Anxiety · Depression · Life · Mental health · Relationships


Last week I had the absolute pleasure of sharing the joy and love of a wedding. The bride was a good friend on the same course as me and the couple were two of the most the most God-fearing, vibrant, conscientious, lovely people I can think of. An unbelievable proportion of decorations, dresses, and cakes were thoughtfully conceived and skilfully homemade. The ceremony was tears-inducing, so evident was the love between the couple. Exquisitely gifted friends and family members offered their talent throughout the service. Hundreds and hundreds of people from different parts of their walk of life filled the seats.

As for the reception? I can’t say. I wasn’t there.

I had a catastrophically timed “bad day”. One tiny, insignificant trigger. It wasn’t a crippling, stay-home-on-my-own-all-day kind of “bad day”, but it was enough to turn me into a flake. I’d cried all the way through the journey to the wedding and my boyfriend had comically yelled that I was going to ruin my makeup. The ceremony, a beautiful and happy event for everyone else, was riddled with vague anxiety for me. I could disguise the odd tear or two as happiness for the wonderful couple. When the service ended and the guests mingled, however, I cracked quickly.

I’d slipped on a mask of giddy happiness. The mild state of anxiety goes well with that one. Plaster a huge grin and no one will be able to tell. I’d harnessed the slight adrenaline rush into a look of excitement. I spent the interval between the ceremony and the reception with Bella, catching up on the weeks we’ve missed on each other’s company whilst we went our separate ways in the summer holiday. Carry on conversations with a few friends, grin maniacally, hug the bride to congratulate her.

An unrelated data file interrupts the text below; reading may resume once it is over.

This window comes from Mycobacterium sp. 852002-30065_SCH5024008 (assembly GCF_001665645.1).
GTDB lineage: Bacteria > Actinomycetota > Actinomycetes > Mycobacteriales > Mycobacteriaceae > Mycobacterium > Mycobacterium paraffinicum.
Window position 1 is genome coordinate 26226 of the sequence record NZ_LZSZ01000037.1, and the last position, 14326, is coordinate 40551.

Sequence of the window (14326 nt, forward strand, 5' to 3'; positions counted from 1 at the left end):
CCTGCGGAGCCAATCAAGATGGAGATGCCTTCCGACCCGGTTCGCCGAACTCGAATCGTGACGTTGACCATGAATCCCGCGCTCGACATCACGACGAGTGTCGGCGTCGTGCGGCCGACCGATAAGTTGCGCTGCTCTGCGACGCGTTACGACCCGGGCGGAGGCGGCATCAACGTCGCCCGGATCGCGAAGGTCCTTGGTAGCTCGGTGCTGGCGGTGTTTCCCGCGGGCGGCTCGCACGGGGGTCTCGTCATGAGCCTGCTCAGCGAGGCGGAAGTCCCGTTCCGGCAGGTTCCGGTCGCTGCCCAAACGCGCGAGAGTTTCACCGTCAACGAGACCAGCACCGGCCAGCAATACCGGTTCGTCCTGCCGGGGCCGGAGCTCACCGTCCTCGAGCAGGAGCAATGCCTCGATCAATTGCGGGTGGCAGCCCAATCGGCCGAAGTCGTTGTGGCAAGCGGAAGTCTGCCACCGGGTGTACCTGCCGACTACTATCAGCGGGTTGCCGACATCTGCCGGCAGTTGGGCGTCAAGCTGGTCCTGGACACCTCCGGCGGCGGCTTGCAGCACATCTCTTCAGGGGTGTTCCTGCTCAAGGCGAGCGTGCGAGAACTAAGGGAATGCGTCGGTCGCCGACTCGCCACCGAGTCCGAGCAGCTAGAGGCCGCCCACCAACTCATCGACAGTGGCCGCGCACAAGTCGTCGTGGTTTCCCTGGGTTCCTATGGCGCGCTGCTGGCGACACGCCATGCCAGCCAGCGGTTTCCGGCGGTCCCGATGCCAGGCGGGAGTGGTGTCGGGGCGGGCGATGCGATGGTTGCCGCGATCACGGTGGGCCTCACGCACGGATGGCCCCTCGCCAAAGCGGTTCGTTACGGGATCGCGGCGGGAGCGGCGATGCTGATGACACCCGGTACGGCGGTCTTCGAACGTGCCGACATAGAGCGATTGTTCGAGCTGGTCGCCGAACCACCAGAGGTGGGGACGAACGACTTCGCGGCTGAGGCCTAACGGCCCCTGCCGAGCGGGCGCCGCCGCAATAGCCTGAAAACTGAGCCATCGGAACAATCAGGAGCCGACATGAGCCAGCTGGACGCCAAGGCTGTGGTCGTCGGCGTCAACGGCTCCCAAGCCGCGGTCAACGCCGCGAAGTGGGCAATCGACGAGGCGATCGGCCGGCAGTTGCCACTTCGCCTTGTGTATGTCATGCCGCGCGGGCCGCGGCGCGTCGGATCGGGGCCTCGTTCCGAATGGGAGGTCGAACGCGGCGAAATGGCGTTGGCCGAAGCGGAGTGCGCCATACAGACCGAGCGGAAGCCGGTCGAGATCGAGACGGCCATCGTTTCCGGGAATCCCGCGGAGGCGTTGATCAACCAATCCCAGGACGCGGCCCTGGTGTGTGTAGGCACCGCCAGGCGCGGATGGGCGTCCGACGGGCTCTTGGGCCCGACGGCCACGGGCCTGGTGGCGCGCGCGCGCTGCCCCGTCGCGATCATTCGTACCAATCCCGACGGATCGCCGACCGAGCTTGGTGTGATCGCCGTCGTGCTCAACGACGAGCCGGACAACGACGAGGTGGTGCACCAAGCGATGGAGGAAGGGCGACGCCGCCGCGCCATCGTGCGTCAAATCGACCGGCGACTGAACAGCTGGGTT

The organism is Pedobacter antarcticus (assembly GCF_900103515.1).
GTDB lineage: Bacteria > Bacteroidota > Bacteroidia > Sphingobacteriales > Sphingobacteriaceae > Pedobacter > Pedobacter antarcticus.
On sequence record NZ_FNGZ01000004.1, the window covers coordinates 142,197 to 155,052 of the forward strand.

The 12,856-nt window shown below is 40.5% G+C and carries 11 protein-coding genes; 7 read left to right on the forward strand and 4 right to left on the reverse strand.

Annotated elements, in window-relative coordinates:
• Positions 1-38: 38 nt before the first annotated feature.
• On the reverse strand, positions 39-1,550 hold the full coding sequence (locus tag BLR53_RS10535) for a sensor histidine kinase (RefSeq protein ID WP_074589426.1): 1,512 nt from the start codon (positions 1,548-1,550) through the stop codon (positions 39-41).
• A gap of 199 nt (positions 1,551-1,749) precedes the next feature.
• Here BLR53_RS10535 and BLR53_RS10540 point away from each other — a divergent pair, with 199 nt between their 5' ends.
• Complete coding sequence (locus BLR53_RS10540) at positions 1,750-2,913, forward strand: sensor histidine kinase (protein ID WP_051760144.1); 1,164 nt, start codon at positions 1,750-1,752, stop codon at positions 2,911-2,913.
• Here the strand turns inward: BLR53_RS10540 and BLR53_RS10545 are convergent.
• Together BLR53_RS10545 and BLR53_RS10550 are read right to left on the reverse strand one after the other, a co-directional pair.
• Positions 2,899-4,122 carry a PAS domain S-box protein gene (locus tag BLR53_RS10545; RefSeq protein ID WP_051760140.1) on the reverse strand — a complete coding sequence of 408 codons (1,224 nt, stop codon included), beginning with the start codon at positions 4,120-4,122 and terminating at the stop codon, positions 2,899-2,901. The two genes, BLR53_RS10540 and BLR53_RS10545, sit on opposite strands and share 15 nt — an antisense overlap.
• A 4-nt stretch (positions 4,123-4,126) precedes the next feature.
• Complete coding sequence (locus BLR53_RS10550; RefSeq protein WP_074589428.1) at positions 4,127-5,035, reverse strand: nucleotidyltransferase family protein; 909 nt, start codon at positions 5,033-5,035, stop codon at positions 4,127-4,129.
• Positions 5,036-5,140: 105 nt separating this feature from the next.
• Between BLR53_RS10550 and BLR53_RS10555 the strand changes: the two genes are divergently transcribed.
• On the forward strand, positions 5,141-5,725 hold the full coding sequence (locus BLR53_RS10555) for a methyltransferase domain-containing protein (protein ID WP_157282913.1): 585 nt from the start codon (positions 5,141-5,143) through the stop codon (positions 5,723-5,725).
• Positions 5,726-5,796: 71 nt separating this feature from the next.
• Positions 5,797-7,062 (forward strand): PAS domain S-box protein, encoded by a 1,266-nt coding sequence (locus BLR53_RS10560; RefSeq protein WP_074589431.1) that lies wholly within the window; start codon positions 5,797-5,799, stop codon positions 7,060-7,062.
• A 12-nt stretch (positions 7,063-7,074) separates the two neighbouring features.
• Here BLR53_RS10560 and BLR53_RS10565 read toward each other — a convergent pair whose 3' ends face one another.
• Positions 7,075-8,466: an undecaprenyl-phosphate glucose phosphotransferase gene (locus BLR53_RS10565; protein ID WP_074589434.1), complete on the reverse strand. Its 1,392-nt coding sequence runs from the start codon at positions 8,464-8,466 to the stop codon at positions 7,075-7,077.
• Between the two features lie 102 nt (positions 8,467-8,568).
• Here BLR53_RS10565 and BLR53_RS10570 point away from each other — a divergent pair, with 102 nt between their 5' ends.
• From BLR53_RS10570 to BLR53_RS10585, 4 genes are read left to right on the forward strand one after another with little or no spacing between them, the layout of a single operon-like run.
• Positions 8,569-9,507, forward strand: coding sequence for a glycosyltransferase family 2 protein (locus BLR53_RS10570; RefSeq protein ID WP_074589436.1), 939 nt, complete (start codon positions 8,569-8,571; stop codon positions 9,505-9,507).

I was soon exhausted. I couldn’t disguise the vague heaviness in my chest to myself. By the time we throw confetti at the bride and groom, I felt irritable towards everyone in my vicinity. Worst of all, I felt an increasing guilt that I couldn’t tap into the atmosphere of joy, not even for my friend on the most monumental day of her life. I was wrapped in my own indifferent, selfish bubble.

So I made a vague excuse to Bella to excuse myself for a few minutes. I made a phone call to my boyfriend. I asked him to pick me up, making up another vague excuse of the large interval between the service and celebration. I came back to my friends, hugged them goodbye and told a bare-faced lie that I was leaving because of my imminent trip to my parents’. In truth, I could have comfortably stayed a few more hours and have enough time to pack and prepare.

That day, depression came without reason. That day, depression didn’t even try particularly hard. But that day, I gave in. I walked away from the crowd and laughter and celebration without a backward glance.


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